Advice for Selecting Your Options
How to Select Your Options
In selecting your options, it’s a good idea to start with yourself. Think about which subjects you most enjoy, or do well in. These are your strengths and it is a good idea to build on your existing strengths.
Next, consider your pathways beyond school. Think about the career possibilities that may follow from your option selections. List all your ideas on job areas you might want to go into, then do some research. Look into what you may need to study to go into a particular career. The ‘Job Profile’ section on the Careers New Zealand website will give you information on job opportunities and pay scales.
Now see if your strengths line up with your career possibilities.
In an ideal world, your career planning should be a clear pathway between your strengths, your course choices and the career you wish to pursue. In practice, it may not be a straight pathway and may involve change and compromise as you adapt to a fast moving job market. Your own values and dreams will also shape your future pathways.
Whatever you do, you want to build as much skill and academic capability as you can while you are at school.
Mistake 1: Choosing a subject because your friend enjoys it and thinks you should study it too.
Mistake 2: Selecting a dream career that requires courses or skills you really struggle with.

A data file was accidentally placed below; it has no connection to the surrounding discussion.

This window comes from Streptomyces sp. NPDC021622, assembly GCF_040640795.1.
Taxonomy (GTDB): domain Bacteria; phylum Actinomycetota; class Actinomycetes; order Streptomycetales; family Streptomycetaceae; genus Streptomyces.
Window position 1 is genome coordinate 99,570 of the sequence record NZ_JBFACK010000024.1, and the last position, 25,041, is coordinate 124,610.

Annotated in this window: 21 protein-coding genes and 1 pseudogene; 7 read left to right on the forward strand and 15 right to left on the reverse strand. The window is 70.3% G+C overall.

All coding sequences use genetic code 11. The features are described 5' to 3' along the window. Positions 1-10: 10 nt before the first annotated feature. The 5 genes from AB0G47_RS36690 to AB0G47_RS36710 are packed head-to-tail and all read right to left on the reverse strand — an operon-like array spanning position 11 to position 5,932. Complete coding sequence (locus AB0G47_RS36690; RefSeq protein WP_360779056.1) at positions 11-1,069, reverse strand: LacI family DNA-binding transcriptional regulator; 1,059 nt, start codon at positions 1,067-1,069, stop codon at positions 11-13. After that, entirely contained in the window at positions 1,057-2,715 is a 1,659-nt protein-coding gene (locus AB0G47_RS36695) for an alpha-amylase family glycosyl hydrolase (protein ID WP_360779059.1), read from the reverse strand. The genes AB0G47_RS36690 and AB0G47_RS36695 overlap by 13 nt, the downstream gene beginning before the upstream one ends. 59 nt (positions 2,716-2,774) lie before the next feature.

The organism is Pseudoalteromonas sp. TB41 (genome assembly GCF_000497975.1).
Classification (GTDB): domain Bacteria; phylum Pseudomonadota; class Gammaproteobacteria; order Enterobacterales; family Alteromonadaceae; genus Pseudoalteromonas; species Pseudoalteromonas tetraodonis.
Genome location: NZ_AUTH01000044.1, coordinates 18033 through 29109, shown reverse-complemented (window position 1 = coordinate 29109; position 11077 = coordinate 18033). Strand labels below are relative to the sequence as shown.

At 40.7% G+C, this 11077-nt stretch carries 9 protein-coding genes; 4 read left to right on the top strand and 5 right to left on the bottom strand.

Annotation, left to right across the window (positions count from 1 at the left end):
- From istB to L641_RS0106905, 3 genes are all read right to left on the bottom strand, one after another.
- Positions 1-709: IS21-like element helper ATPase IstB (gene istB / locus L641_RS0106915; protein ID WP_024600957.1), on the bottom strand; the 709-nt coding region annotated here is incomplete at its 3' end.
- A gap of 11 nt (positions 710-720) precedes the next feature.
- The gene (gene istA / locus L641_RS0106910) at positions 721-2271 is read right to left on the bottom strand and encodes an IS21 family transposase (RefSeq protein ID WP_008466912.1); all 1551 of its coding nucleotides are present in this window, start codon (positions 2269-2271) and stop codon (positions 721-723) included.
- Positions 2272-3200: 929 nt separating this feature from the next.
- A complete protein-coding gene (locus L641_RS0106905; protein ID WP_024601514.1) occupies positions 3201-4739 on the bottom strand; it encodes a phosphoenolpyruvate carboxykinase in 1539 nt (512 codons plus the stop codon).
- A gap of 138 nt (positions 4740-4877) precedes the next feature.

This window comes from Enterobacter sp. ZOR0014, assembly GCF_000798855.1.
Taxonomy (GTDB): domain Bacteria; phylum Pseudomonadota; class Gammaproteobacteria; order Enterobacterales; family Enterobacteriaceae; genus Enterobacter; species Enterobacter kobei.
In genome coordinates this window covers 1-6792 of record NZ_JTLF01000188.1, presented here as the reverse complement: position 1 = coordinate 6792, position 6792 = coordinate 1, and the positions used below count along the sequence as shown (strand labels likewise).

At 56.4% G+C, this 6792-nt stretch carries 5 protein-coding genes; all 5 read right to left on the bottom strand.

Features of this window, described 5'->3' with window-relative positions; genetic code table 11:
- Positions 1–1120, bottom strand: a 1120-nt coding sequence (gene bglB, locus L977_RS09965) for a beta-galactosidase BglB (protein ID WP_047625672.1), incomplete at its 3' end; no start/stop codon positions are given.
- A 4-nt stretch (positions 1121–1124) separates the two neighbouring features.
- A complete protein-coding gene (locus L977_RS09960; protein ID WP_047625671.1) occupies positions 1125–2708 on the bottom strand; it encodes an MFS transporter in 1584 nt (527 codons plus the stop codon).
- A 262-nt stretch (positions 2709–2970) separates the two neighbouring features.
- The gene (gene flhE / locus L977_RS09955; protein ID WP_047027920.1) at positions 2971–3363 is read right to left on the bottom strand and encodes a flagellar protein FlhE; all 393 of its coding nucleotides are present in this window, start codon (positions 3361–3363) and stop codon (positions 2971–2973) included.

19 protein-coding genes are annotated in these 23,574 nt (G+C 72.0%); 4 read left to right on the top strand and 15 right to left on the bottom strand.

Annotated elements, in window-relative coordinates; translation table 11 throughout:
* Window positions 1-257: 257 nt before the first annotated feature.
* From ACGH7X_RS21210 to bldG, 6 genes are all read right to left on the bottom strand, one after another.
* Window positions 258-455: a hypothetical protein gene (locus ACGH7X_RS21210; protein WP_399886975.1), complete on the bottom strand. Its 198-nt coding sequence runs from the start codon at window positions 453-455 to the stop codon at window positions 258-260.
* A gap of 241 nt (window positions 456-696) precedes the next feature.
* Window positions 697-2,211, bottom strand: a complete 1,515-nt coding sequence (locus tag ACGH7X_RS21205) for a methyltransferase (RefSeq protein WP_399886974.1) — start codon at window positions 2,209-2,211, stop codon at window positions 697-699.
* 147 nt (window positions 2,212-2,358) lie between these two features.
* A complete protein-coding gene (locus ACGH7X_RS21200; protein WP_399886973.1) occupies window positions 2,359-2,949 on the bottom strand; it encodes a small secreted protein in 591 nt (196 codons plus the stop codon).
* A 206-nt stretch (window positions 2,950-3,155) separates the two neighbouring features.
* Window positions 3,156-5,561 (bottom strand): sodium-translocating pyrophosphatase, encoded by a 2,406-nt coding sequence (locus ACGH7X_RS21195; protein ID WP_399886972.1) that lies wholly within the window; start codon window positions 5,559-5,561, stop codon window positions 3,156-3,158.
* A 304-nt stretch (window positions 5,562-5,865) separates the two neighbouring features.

Mistake 3: Not knowing the difference between Level One and Level Two literacy.
Mistake 4: Thinking you only need University Entrance if you are going to University. Many Polytechnic courses require University Entrance.
If you are considering University study you should check out the University websites. They often recommend you study certain school courses for their degree programmes.
Here are some links you might find useful:
- Victoria University - Planning Ahead
- University of Otago - Entrance Requirements
- University of Auckland - Subject guide for school students
- Massey University - Admission to undergraduate study
Option Choices and Career Implications
Two essentials for whatever options you choose.
- Get the best grades you can in whatever you study.
- Be informed about requirements for careers.
Some questions to ask yourself when selecting your options:
- What subjects interest me?
- What skills am I wishing to develop?
- What subjects do I get my best marks in?
- What courses can I go on to study later if I choose this subjects?
- What courses will I not be able to study later if I choose this subject?
- What careers or training courses interest me?
- What are the entry requirements for these careers or subjects?
What does the future hold in terms of career opportunities?
- Answering this question involves an element of crystal ball gazing; however here are some trends you may wish to consider.
On average adults make six to eight major occupational changes during their working life.
It may not be so useful to consider a career as a long-term occupation, but rather consider it to be skills that you have which can be adapted to fit a changing work scene.
For any job, a sense of responsibility, a moral and ethical knowledge and a respect for self and others (areas focused on in our Religious Education programme) are vital.